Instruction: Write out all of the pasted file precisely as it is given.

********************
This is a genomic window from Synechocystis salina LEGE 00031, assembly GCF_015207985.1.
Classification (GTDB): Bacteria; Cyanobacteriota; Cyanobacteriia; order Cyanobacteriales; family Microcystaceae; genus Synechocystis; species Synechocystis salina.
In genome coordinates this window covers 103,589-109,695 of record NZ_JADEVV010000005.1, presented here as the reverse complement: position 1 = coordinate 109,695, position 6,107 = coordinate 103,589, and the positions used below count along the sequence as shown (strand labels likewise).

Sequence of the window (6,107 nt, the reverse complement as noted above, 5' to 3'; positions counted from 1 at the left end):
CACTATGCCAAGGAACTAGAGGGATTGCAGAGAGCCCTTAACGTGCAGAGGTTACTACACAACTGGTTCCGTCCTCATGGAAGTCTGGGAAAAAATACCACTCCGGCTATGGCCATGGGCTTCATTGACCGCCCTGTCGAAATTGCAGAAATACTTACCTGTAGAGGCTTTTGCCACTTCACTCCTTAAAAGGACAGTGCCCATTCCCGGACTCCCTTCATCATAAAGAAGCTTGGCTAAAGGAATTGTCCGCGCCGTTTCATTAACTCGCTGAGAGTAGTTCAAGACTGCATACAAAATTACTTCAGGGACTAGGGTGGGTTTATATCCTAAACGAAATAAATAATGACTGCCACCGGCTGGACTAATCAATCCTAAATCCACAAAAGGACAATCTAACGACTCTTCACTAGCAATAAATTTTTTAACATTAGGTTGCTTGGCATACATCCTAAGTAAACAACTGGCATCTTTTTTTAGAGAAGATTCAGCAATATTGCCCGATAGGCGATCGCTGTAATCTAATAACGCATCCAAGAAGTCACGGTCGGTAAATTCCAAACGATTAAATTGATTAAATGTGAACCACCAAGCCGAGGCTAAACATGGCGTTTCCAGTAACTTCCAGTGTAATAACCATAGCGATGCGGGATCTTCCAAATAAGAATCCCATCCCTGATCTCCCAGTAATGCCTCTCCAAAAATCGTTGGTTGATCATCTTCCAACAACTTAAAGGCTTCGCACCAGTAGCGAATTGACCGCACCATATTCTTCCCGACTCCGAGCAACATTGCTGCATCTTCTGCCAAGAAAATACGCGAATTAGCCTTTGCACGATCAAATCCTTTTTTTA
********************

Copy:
This is a genomic window from Synechocystis salina LEGE 00031, assembly GCF_015207985.1.
Classification (GTDB): Bacteria; Cyanobacteriota; Cyanobacteriia; order Cyanobacteriales; family Microcystaceae; genus Synechocystis; species Synechocystis salina.
In genome coordinates this window covers 103,589-109,695 of record NZ_JADEVV010000005.1, presented here as the reverse complement: position 1 = coordinate 109,695, position 6,107 = coordinate 103,589, and the positions used below count along the sequence as shown (strand labels likewise).

Sequence of the window (6,107 nt, the reverse complement as noted above, 5' to 3'; positions counted from 1 at the left end):
CACTATGCCAAGGAACTAGAGGGATTGCAGAGAGCCCTTAACGTGCAGAGGTTACTACACAACTGGTTCCGTCCTCATGGAAGTCTGGGAAAAAATACCACTCCGGCTATGGCCATGGGCTTCATTGACCGCCCTGTCGAAATTGCAGAAATACTTACCTGTAGAGGCTTTTGCCACTTCACTCCTTAAAAGGACAGTGCCCATTCCCGGACTCCCTTCATCATAAAGAAGCTTGGCTAAAGGAATTGTCCGCGCCGTTTCATTAACTCGCTGAGAGTAGTTCAAGACTGCATACAAAATTACTTCAGGGACTAGGGTGGGTTTATATCCTAAACGAAATAAATAATGACTGCCACCGGCTGGACTAATCAATCCTAAATCCACAAAAGGACAATCTAACGACTCTTCACTAGCAATAAATTTTTTAACATTAGGTTGCTTGGCATACATCCTAAGTAAACAACTGGCATCTTTTTTTAGAGAAGATTCAGCAATATTGCCCGATAGGCGATCGCTGTAATCTAATAACGCATCCAAGAAGTCACGGTCGGTAAATTCCAAACGATTAAATTGATTAAATGTGAACCACCAAGCCGAGGCTAAACATGGCGTTTCCAGTAACTTCCAGTGTAATAACCATAGCGATGCGGGATCTTCCAAATAAGAATCCCATCCCTGATCTCCCAGTAATGCCTCTCCAAAAATCGTTGGTTGATCATCTTCCAACAACTTAAAGGCTTCGCACCAGTAGCGAATTGACCGCACCATATTCTTCCCGACTCCGAGCAACATTGCTGCATCTTCTGCCAAGAAAATACGCGAATTAGCCTTTGCACGATCAAATCCTTTTTTTA